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I'm trying to select records from a table based on a date using Linq to SQL. Unfortunately the date is split across two tables - the Hours table has the day and the related JobTime table has the month and year in two columns.

I have the following query:

Dim qry = From h As Hour In ctx.Hours Where Convert.ToDateTime(h.day & "/" & h.JobTime.month & "/" & h.JobTime.year & " 00:00:00") > Convert.ToDateTime("01/01/2012 00:00:00")

This gives me the error "Arithmetic overflow error converting expression to data type datetime."

Looking at the SQL query in SQL server profiler, I see:

exec sp_executesql N'SELECT [t0].[JobTimeID], [t0].[day], [t0].[hours] 
FROM [dbo].[tbl_pm_hours] AS [t0]
INNER JOIN [dbo].[tbl_pm_jobtimes] AS [t1] ON [t1].[JobTimeID] = [t0].[JobTimeID]
WHERE (CONVERT(DateTime,(((((CONVERT(NVarChar,[t0].[day])) + @p0) + (CONVERT(NVarChar,COALESCE([t1].[month],NULL)))) + @p1) + (CONVERT(NVarChar,COALESCE([t1].[year],NULL)))) + @p2)) > @p3',N'@p0 nvarchar(4000),@p1 nvarchar(4000),@p2 nvarchar(4000),@p3 datetime',@p0=N'/',@p1=N'/',@p2=N' 00:00:00',@p3='2012-01-31 00:00:00'

I can see that it's not passing in the date to search for correctly but I'm not sure how to correct it.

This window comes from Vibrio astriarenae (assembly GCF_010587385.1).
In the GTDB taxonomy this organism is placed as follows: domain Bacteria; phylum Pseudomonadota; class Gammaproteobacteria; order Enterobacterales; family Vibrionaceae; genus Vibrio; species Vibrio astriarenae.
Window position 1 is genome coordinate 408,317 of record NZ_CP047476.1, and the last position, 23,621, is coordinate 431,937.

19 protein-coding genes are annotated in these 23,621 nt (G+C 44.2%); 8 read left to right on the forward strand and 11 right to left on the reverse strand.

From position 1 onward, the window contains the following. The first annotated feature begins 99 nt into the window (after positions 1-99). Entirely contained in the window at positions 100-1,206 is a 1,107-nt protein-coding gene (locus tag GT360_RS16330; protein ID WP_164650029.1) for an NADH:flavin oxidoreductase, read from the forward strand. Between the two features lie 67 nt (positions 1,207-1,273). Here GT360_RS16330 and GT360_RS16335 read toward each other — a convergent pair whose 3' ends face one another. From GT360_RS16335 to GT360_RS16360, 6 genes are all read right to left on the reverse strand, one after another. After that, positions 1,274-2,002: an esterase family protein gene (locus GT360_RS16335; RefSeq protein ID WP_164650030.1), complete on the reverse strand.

Can anyone please help?

Thanks, Emma

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1 Answer

The direct cause of the error may have to do with this issue.

As said there, the conversions you use are a very inefficient way to build a query. On top of that, it is inefficient because the expressions are not sargable. I.e. you are using a computed value from database columns in a comparison which disables the query analyzer to use indexes to jump to individual column values. So, you could try to fix the error by doctoring the direct cause, but I think it's better to rewrite the query in a way that only the single column values are used in comparions.

I've worked this out in C#:

var cfg = new DateTime(12,6,12);
int year = 12, month = 6, day = 13; // Try some more values here.

// Date from components > datetime value?
bool gt = (
    year > cfg.Year || (
        (year == cfg.Year && month > cfg.Month) || (
            year == cfg.Year && month == cfg.Month && day > cfg.Day)
    )
);

You see that it's not as straightforward as it may look at first, but it works. There are much more comparisons to work out, but I'm sure that the ability to use indexes will easily outweigh this.

A more straightforward, but not sargable, way is to use sortable dates, like 20120101 and compare those (as integers).

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